“I predict that as fuel prices increase and low cost carries (LCCs) continue to shape travel in Asia, airlines will continue to look for ways to reduce their overheads and maintain positive profit margins. Service providers such as GDSs will come under the microscope, with systems such as the ticketing and pricing systems being squeezed to provide more functions and functionality for the same cost. Tailored solutions and pricing systems will become a necessity, with the relations between GDSs and the airlines playing an increasingly important role in ensuring the right balance is met,” predicted Mr Birch.

“Airlines will need to work closely with GDSs to discover smarter ways for technology to provide efficiencies and help reduce operating costs,” he added.

Mr Birch predicted that with the changes facing the travel industry in the short and long term future, the travel agent’s role is expanding and becoming more important now than ever.

“The challenge for the travel agent is to create sustainable value for the traveller in this new travel environment. Increasingly, travellers are turning to multiple channels to look for the best travel deals, with the Internet one of the most popular channels. As a result, airlines are now going direct to the traveller and impacting the traditional role of the travel agents in the matured economies,” said Mr Birch.

With increasing pressure on costs and rising operational costs, the old way of doing business is no longer sustainable and travel agents must change, just as some of the major airlines have done.

“Ultimately, agencies are faced with two choices. One option is to move towards agency consolidation. This is already happening as the traditional mom and pop shops are not big enough to invest in the technology to survive. By becoming big, they will be able to adopt various channels to engage their customers on all fronts. The second option is to carve out a niche that allows them to use their competitive advantage of being small to provide specialized and personalized service in niche markets.

“As part of this change, the GDS model will also have to expand its travel offerings in its sphere as the single point of sale for travel. In addition to its air content, the non-air content and travel information must be rich, easy to book and drive travel agent usage.

“The key to success for the entire travel industry will be built upon understanding the individual customer and delivering genuine value,” he said.

“Regional travel will continue to be driven by the growing economies and populations throughout the Asia Pacific region. We are expecting that most markets across the region will achieve a modest travel growth rate in excess of 4-6%, with star markets such as India and China set to reach 9 and 12% travel growth respectively,” revealed Mr Birch.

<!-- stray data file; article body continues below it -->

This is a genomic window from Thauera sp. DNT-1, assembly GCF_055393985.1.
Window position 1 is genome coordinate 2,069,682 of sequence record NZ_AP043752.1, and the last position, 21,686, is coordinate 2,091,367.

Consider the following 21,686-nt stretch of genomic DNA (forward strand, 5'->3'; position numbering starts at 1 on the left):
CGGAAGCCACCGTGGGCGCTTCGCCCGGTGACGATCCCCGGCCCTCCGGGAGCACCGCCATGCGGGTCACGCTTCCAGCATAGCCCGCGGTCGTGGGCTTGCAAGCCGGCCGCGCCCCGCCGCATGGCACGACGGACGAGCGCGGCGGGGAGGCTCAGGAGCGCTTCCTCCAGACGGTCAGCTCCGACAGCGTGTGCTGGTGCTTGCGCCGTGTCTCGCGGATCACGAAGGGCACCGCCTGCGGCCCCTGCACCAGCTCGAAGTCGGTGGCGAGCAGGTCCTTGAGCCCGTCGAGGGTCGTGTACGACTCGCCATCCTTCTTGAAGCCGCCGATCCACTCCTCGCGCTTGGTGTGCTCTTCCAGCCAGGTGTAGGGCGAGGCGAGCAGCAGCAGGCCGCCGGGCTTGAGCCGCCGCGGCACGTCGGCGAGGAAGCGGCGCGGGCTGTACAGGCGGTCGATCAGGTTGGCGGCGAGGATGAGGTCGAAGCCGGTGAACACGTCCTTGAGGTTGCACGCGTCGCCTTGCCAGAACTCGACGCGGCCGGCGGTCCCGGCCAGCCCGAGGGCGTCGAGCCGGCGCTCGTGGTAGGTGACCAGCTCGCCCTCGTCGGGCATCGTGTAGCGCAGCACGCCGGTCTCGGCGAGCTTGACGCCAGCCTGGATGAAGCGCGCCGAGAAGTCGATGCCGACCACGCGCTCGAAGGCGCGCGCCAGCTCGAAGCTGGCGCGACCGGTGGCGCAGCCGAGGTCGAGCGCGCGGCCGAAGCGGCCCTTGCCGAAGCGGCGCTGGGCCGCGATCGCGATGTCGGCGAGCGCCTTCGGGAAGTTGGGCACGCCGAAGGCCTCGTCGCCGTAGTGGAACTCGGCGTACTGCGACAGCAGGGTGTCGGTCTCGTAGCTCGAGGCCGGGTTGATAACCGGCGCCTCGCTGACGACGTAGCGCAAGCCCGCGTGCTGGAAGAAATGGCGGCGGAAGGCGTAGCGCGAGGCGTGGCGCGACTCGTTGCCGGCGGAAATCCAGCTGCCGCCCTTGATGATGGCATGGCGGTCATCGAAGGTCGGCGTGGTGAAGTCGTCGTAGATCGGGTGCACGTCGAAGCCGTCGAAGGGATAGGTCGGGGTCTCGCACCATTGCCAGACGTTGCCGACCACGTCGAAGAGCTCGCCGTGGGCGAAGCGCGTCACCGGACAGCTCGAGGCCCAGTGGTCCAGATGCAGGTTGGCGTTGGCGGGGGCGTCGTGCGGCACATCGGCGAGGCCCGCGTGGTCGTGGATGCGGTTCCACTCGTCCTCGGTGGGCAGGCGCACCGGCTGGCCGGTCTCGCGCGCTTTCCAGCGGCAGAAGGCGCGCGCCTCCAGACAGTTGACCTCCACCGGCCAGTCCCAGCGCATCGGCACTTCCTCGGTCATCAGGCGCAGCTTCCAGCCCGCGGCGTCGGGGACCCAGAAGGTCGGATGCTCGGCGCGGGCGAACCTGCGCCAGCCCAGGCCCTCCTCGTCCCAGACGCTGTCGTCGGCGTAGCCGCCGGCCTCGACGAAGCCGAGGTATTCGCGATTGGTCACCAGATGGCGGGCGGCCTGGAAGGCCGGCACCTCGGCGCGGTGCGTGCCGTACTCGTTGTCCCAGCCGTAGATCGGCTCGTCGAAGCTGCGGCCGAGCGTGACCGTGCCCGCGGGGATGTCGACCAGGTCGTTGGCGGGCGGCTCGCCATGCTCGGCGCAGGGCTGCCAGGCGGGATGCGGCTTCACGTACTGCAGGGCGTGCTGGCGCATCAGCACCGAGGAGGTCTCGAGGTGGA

Growth from the Middle East will play a large part in shaping travel in Asia this year, with the anticipated expansion of its airports and home-based carriers– Emirates, Etihad Airways, Gulf Air and Qatar Airways. Airports where these airlines are operating from are spending nearly US$19 billion to modernize and expand (source: Orient Aviation, Feb 2006). With new cities, routes and services being added almost weekly by one of the airlines, new stopovers and varied destinations are quickly becoming a priority. And Asia is perfectly positioned for the stopover between continents between the Middle East and Australia, the US or even Europe.

Intra-Asia travel on the Abacus system is set to continue to outstrip all long-haul routes in 2006. Business relationships between Asia and the Middle East will carry on being forged, inter-regional trade with China will be high on the priority list for many businesses and governments, and the aviation industry will continue to contribute to the increase in bookings.

“However, to support this growth, some of the markets around the region are lacking in adequate aviation and technology infrastructure,” said Mr Birch. “Hence, as an industry leader in the region, it will be up to us to assist in helping markets work around these issues whilst providing airlines and travel agents with the best tools possible to facilitate seamless travel.”

Challenges around the region that may impact the travel growth include the possibility of an escalation in the situation with Avian Bird flu, geopolitical uncertainties such as civil unrest, the ongoing threat of terrorism, lack of liberalisation of the aviation industry and internal market politics slowing the privatisation and development of infrastructure.

“My strongest prediction is that amidst all the possibilities and what-might’s of the year, travel outlook will remain fairly robust throughout and the industry will continue to work together to keep the customers happy, the region safe and the tourism dollar coming in,” said Mr Birch.